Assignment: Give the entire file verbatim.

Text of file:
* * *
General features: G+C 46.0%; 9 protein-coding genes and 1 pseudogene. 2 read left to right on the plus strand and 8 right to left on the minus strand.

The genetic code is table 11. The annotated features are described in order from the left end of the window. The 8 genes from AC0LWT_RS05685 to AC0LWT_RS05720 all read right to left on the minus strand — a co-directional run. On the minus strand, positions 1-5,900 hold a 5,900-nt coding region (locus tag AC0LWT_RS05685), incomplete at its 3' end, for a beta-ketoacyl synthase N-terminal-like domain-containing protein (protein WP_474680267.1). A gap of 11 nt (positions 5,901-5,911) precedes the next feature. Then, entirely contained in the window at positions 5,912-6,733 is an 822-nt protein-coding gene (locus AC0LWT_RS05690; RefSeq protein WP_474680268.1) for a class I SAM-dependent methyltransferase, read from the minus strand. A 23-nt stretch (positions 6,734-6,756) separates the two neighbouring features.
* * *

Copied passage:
General features: G+C 46.0%; 9 protein-coding genes and 1 pseudogene. 2 read left to right on the plus strand and 8 right to left on the minus strand.

The genetic code is table 11. The annotated features are described in order from the left end of the window. The 8 genes from AC0LWT_RS05685 to AC0LWT_RS05720 all read right to left on the minus strand — a co-directional run. On the minus strand, positions 1-5,900 hold a 5,900-nt coding region (locus tag AC0LWT_RS05685), incomplete at its 3' end, for a beta-ketoacyl synthase N-terminal-like domain-containing protein (protein WP_474680267.1). A gap of 11 nt (positions 5,901-5,911) precedes the next feature. Then, entirely contained in the window at positions 5,912-6,733 is an 822-nt protein-coding gene (locus AC0LWT_RS05690; RefSeq protein WP_474680268.1) for a class I SAM-dependent methyltransferase, read from the minus strand. A 23-nt stretch (positions 6,734-6,756) separates the two neighbouring features.